Monthly Archives: April 2020
When construction resumes Friday in Philadelphia, no work will be allowed in units that are occupied, and all work will be limited to specific hours during the week, except for emergency repairs, Mayor Jim Kenney announced Wednesday.
Governor Phil Murphy said he will reopen state and county parks and golf courses, effective May 2, to bring New Jersey’s recreational policies in line with neighboring states.
The governor said he made the decision based on “data, science, fact,” and not because of protests from some residents and opposition from some lawmakers. New Jersey has seen consistent reductions in some key data, including hospitalizations, Murphy said. While infections and deaths from the new coronavirus continue to increase, they do so at a slower pace than a few weeks ago. The rate of people tested also is declining, he said.
Treasury and the Small Business Administration said Wednesday that they will temporarily shut out big banks from the electronic loan portal used to submit applications for the government’s small business relief program.
The move applies to any lender with more than $1 billion in assets for an eight-hour time period starting 4 p.m. today, according to an email obtained by CNBC.
Today, Governor Murphy announced a six-step process in his Road to Recovery plan. The stay-at-home Executive Order, which has been in effect since March 21st, will remain in effect in its entirety until further notice. The following six principles and key metrics will guide the process for lifting restrictions and restoring New Jersey’s economic health through public health:
- Demonstrate Sustained Reductions in New COVID-19 Cases and Hospitalizations.
- Expand Testing Capacity
- Implement Robust Contact Tracing
- Secure Safe Places and Resources for Isolation and Quarantine
- Execute a Responsible Economic Restart
- Ensure New Jersey’s Resiliency
The Governor emphasized that data and science will dictate actions and that a reopening will occur methodically, strategically, and responsibly.
The Federal small business loan program meant to offer a lifeline to companies that have seen their revenues dry up during the COVID-19 pandemic will resume accepting applications Monday morning, according to the agency that oversees the program.
Known as the Paycheck Protection Program, applications go live April 27, at 10:30 a.m., according to the U.S. Small Business Administration, after U.S President Donald Trump signed a federal aid bill pumping $310 billion more into the previously-depleted fund.
Governor Phil Murphy today signed Executive Order No. 128, allowing tenants to direct their landlords to use their security deposits to offset rent or back rent. The order will take effect immediately and will be in place until 60 days after the public health emergency is terminated.
Governor Murphy also announced that the Department of Community Affairs has established a rental housing information page and question portal as a single point of reference for tenants and landlords seeking information about their rights during the public health emergency.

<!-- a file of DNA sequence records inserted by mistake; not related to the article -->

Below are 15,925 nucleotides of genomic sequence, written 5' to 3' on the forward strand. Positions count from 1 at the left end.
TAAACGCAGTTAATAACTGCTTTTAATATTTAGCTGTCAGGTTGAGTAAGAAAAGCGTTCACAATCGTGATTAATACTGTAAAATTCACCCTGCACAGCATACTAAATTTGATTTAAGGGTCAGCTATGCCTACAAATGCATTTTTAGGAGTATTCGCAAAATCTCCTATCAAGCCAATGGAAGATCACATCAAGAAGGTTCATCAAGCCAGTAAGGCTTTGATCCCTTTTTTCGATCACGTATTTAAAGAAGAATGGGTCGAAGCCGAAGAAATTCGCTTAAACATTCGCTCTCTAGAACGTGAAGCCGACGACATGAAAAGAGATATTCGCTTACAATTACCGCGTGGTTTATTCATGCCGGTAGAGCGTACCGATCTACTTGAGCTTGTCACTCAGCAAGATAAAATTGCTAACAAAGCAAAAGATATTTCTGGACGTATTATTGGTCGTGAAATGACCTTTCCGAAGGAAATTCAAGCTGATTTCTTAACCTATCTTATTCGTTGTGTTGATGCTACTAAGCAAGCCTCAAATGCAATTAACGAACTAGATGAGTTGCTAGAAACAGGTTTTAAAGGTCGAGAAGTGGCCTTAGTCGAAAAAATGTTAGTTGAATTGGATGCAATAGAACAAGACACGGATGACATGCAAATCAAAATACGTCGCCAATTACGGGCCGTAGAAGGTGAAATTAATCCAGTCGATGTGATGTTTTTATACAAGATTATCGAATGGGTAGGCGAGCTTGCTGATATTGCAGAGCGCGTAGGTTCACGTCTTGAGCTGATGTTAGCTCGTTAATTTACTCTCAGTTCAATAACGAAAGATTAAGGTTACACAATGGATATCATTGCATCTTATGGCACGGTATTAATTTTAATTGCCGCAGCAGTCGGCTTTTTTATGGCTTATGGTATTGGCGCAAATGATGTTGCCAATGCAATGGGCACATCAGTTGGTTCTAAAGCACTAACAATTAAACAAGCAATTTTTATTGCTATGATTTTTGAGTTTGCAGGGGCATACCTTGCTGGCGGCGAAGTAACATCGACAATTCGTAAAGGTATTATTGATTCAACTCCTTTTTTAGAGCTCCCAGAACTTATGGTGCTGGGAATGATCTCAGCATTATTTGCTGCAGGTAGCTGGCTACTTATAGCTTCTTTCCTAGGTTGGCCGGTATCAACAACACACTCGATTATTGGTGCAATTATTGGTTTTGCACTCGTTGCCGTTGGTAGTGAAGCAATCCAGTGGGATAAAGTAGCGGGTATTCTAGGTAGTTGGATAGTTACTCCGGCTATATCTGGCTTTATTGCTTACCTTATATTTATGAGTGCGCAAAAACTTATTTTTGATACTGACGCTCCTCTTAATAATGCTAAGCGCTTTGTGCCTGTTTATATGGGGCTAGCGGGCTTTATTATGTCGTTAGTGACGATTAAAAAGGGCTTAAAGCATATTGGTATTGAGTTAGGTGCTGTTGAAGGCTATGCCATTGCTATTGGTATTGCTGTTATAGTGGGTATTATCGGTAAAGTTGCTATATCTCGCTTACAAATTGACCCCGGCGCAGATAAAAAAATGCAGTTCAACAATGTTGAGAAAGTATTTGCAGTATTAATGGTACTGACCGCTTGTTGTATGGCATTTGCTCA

President Donald Trump signed the latest $484 billion coronavirus relief bill into law Friday. It injects new money into aid for small businesses and hospitals, and puts funding toward Covid-19 testing.
The bill puts $370 billion into aid for small businesses trying to keep employees on payroll as they shutter to slow Covid-19′s spread. It grants $75 billion to hospitals struggling to cover costs during the crisis, and $25 billion for efforts to ramp up testing for the disease.
The Small Business Administration issued new guidance on Thursday that makes it “unlikely” that big publicly traded companies can access the next round of funding for the U.S. government’s small business relief program.
The update comes after a public furor that large companies tapped the facility, known as the Paycheck Protection Program, for hundreds of millions of dollars in loans while thousands of small businesses have yet to receive funding.
A welcomed change to real estate depreciation came in the recent CARES Act. We tax practitioners and certain taxpayers have been waiting for Congress to fix a key technical glitch in the 2017 Tax Cuts & Jobs Act (TCJA) rushed through in the waning days of 2017.
The concern was over permitted real estate depreciation for retail, restaurant, hospitality and leasehold remodeling lumped together and called “Qualified Improvement Property” (QIP). Republicans in Congress meant to give QIP a fifteen-year life for depreciation and make it eligible for the very favorable 100% bonus depreciation. Instead, it inadvertently gave it a 39-year life and precluded bonus depreciation. While nothing really to do with the pandemic, The Coronavirus Aid, Relief and Economic Security Act (CARES Act) passed March 27th, fixed this omission retroactive back to 2018. This change may well provide significant tax-reduction opportunities. The faux pas has been called the retail glitch”. While beneficial to a broad base of taxpayers, the incentive was a meaningful boon to the retail, restaurant and hospitality industries because of the rate at which these businesses open and renovate locations.